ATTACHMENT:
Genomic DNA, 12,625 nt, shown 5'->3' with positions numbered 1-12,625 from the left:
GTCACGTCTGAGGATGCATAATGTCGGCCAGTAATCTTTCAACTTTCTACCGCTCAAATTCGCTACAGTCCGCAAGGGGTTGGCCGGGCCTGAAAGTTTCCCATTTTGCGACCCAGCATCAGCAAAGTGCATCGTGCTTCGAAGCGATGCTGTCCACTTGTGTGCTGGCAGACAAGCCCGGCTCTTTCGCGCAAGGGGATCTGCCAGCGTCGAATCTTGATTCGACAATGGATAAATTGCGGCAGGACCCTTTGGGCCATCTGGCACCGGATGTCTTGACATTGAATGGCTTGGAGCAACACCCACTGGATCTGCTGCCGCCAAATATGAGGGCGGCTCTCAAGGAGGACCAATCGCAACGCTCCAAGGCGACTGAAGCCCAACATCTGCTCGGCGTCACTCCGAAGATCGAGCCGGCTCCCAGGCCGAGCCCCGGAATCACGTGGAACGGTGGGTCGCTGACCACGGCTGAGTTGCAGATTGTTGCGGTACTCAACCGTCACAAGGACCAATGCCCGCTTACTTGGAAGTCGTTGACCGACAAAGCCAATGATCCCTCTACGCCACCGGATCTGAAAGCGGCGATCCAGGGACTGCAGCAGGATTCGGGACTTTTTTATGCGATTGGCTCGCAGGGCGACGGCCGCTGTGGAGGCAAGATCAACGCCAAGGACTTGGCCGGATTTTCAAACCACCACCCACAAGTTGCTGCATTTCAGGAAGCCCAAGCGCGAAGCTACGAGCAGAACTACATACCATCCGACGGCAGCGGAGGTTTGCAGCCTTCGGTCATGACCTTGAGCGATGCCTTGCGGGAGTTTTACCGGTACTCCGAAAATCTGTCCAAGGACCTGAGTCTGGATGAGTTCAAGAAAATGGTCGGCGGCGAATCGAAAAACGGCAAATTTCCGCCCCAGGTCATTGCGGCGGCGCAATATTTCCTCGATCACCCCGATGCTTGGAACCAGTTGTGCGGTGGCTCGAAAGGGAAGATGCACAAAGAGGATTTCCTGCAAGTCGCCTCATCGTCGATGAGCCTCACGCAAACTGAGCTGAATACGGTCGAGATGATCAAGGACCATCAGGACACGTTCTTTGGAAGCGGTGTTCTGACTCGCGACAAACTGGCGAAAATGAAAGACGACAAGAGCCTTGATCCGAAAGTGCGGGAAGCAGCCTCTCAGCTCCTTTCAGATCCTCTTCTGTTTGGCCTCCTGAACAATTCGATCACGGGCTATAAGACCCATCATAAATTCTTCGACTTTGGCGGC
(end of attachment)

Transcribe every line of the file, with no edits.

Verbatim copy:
Genomic DNA, 12,625 nt, shown 5'->3' with positions numbered 1-12,625 from the left:
GTCACGTCTGAGGATGCATAATGTCGGCCAGTAATCTTTCAACTTTCTACCGCTCAAATTCGCTACAGTCCGCAAGGGGTTGGCCGGGCCTGAAAGTTTCCCATTTTGCGACCCAGCATCAGCAAAGTGCATCGTGCTTCGAAGCGATGCTGTCCACTTGTGTGCTGGCAGACAAGCCCGGCTCTTTCGCGCAAGGGGATCTGCCAGCGTCGAATCTTGATTCGACAATGGATAAATTGCGGCAGGACCCTTTGGGCCATCTGGCACCGGATGTCTTGACATTGAATGGCTTGGAGCAACACCCACTGGATCTGCTGCCGCCAAATATGAGGGCGGCTCTCAAGGAGGACCAATCGCAACGCTCCAAGGCGACTGAAGCCCAACATCTGCTCGGCGTCACTCCGAAGATCGAGCCGGCTCCCAGGCCGAGCCCCGGAATCACGTGGAACGGTGGGTCGCTGACCACGGCTGAGTTGCAGATTGTTGCGGTACTCAACCGTCACAAGGACCAATGCCCGCTTACTTGGAAGTCGTTGACCGACAAAGCCAATGATCCCTCTACGCCACCGGATCTGAAAGCGGCGATCCAGGGACTGCAGCAGGATTCGGGACTTTTTTATGCGATTGGCTCGCAGGGCGACGGCCGCTGTGGAGGCAAGATCAACGCCAAGGACTTGGCCGGATTTTCAAACCACCACCCACAAGTTGCTGCATTTCAGGAAGCCCAAGCGCGAAGCTACGAGCAGAACTACATACCATCCGACGGCAGCGGAGGTTTGCAGCCTTCGGTCATGACCTTGAGCGATGCCTTGCGGGAGTTTTACCGGTACTCCGAAAATCTGTCCAAGGACCTGAGTCTGGATGAGTTCAAGAAAATGGTCGGCGGCGAATCGAAAAACGGCAAATTTCCGCCCCAGGTCATTGCGGCGGCGCAATATTTCCTCGATCACCCCGATGCTTGGAACCAGTTGTGCGGTGGCTCGAAAGGGAAGATGCACAAAGAGGATTTCCTGCAAGTCGCCTCATCGTCGATGAGCCTCACGCAAACTGAGCTGAATACGGTCGAGATGATCAAGGACCATCAGGACACGTTCTTTGGAAGCGGTGTTCTGACTCGCGACAAACTGGCGAAAATGAAAGACGACAAGAGCCTTGATCCGAAAGTGCGGGAAGCAGCCTCTCAGCTCCTTTCAGATCCTCTTCTGTTTGGCCTCCTGAACAATTCGATCACGGGCTATAAGACCCATCATAAATTCTTCGACTTTGGCGGC